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Posted on: January 5, 2021
Brush Up on the Benefits of Brushing
Most people think that their tooth brushing skills are just fine, particularly since they’ve been brushing their teeth all their lives. However, when we repeat an activity thousands of times, it’s not unusual to become lackadaisical about it. If you want to have the best oral hygiene possible, then the following brushing basics may help you.
Why Is It Necessary to Brush My Teeth Regularly and Properly?
After you eat or drink, a sticky, bacteria-laden substance called plaque starts to form on your teeth. When not removed by brushing and flossing, plaque will settle in the crevices of your teeth and gums. Bacteria will proliferate, and decay and cavities will start. When you don’t remove the plaque, it will turn into a substance called calculus that can only be removed by a dental professional. Plaque formation is a by-product of eating and drinking, but brushing your teeth removes the plaque and the bacteria that accompany it.
What Problems Can Be Caused By Plaque?
If you don’t remove plaque through brushing and flossing, then it will lodge in the crevices of your teeth and gums. It will encourage the formation of additional bacteria, which will encourage decay and cavities. Plaque irritates the gums, so they become inflamed, which is the initial stage of gingivitis. When left untreated, gingivitis will develop into periodontal disease. In its early stage, gingivitis can be treated without permanent damage to your teeth and gums. When it’s not treated, however, and it develops into periodontal disease, permanent damage has occurred.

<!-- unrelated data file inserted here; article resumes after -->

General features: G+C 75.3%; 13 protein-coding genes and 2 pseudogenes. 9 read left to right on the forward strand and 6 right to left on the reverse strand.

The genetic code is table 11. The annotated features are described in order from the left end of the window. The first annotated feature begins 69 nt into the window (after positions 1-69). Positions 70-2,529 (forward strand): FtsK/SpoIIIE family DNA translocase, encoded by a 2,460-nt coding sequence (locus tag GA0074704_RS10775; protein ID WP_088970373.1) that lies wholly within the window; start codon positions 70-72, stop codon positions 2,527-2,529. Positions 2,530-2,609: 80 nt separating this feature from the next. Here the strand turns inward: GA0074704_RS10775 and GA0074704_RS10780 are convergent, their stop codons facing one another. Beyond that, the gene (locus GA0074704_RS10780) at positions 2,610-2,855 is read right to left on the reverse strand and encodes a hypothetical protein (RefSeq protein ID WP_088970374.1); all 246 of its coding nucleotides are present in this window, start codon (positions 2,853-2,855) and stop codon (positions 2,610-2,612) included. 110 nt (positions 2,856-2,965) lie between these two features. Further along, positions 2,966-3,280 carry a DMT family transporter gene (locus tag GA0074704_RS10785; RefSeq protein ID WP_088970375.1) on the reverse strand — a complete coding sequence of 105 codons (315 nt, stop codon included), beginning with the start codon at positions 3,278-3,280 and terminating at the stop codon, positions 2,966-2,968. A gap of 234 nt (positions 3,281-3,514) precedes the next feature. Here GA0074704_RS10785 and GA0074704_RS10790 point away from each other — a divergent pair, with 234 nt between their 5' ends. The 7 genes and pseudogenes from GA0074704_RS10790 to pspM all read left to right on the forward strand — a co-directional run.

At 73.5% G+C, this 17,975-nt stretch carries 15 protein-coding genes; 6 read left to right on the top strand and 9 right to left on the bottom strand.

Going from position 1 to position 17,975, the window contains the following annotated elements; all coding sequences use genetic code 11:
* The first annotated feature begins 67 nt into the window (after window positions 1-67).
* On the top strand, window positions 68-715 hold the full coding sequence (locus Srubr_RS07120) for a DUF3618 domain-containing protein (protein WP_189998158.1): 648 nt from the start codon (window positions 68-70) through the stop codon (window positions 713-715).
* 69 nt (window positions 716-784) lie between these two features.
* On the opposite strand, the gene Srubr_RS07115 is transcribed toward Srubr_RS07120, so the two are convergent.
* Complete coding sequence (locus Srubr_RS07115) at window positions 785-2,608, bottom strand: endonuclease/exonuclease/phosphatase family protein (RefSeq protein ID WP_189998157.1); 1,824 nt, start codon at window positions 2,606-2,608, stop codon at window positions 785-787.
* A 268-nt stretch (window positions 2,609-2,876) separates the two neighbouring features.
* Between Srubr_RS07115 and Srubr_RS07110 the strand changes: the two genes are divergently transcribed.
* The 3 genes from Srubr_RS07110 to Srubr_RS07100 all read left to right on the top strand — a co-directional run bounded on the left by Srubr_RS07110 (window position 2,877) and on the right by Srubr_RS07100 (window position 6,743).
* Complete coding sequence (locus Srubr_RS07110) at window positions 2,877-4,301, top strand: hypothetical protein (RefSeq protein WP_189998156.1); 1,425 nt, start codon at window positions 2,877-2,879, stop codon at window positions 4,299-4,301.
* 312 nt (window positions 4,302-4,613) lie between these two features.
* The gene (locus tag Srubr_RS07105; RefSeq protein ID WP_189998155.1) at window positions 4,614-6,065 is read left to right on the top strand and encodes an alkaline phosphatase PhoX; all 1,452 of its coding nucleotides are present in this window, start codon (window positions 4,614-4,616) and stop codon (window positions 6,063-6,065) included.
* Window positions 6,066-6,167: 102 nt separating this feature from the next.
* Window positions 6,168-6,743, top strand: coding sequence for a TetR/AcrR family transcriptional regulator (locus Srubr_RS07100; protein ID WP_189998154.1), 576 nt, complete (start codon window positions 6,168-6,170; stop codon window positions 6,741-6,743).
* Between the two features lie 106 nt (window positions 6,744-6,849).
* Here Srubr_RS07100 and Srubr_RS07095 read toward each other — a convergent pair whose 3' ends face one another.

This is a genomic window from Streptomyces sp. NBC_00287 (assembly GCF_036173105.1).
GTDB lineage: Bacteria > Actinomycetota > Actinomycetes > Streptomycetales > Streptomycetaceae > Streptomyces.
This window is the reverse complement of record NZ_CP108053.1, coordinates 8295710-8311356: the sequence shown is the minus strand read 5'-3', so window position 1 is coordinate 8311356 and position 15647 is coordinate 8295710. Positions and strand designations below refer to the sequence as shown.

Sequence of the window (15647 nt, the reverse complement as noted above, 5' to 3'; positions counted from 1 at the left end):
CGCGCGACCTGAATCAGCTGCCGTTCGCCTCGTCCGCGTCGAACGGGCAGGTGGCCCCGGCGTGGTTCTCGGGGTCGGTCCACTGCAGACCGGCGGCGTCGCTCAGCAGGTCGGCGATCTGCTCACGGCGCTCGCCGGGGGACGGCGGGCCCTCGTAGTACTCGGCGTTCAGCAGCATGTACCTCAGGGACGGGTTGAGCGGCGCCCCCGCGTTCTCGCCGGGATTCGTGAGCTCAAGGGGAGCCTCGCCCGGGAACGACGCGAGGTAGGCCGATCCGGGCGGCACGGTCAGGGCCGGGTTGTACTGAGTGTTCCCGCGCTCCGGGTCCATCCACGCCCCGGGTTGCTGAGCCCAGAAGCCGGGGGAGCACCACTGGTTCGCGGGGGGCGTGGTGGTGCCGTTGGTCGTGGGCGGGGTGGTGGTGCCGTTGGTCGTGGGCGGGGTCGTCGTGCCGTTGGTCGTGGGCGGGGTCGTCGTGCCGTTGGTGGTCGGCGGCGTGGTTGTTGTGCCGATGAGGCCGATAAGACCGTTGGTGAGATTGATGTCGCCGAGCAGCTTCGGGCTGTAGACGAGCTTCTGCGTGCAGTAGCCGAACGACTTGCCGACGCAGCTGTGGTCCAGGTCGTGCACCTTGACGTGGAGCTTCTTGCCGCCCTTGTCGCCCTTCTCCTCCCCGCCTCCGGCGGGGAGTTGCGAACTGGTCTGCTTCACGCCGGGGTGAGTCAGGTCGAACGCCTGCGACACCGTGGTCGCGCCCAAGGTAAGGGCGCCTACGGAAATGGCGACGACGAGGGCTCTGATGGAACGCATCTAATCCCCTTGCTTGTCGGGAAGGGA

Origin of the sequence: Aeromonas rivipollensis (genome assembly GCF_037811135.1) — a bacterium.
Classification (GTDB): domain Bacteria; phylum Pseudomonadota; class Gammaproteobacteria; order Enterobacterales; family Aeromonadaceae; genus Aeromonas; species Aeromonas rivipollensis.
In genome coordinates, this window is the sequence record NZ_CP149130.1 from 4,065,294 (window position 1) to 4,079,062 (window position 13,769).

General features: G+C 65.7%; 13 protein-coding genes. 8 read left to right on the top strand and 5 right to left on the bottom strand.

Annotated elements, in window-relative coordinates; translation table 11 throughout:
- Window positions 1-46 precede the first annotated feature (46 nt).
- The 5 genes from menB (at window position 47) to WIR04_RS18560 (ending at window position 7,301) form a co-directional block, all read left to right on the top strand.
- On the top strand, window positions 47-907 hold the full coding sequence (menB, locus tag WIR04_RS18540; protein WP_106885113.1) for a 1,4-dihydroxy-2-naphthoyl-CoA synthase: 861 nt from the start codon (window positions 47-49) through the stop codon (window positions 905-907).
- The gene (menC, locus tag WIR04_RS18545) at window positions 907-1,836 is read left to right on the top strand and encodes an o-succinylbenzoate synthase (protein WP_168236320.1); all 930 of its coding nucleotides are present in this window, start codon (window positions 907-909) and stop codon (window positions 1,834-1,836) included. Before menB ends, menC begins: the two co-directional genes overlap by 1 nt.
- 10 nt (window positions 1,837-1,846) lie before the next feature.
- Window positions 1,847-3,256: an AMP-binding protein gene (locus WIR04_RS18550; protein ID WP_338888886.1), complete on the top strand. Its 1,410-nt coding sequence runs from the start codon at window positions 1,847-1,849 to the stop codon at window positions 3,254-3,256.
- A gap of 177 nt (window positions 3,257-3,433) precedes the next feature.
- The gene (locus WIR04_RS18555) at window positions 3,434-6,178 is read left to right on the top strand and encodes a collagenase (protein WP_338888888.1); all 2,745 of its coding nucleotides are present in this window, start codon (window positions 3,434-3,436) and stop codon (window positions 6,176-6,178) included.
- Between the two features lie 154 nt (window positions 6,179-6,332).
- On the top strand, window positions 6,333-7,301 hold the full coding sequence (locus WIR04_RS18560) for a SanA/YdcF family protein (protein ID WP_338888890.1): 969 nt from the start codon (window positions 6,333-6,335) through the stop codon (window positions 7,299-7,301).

Periodontal disease can destroy the ligaments that secure your teeth, and you’ll lose all of your teeth. It can destroy your jawbone and your facial structure. Ultimately, you can die from untreated periodontal disease as it has been linked to cardiovascular problems, including heart attack and stroke, as well as pneumonia and diabetes. If you have gum disease, seek immediate treatment.
Will Good Brushing Habits Provide Healthy Teeth?
Even though brushing your teeth may seem like a mundane chore that’s not very significant, good brushing habits are vital to both your oral health and your physical health. Your dentist can provide you with tips on how to brush better, or you can follow the guidelines established by the American Dental Association, which are as follows:
- Brushing: You should be able to brush all your teeth. This may sound like a given, but it’s easy to miss one or more teeth due to your toothbrush being the wrong size, a lack of manual dexterity, or having one or more sensitive teeth. If you have one or more sensitive teeth, then consult your dentist without delay so that you don’t risk losing them.
- Brush twice a day at a minimum: Brushing after each meal or snack reduces the amount of time that plaque remains in your mouth. Reducing the contact time between acids, bacteria, and your teeth can make a significant difference in your oral and physical health.
- Checkups and cleanings: You may have the world’s best dental hygiene, but you still need to have regular dental checkups and cleanings. Your hygienist can probably find areas that you missed and provide you with tips on better brushing. Your dentist may notice a potential issue before it becomes a major problem and can advise you if you need to alter your daily hygiene regimen. Semi-annual checkups and cleanings are best, but if that’s not feasible, then annual checkups and cleanings should be on your schedule.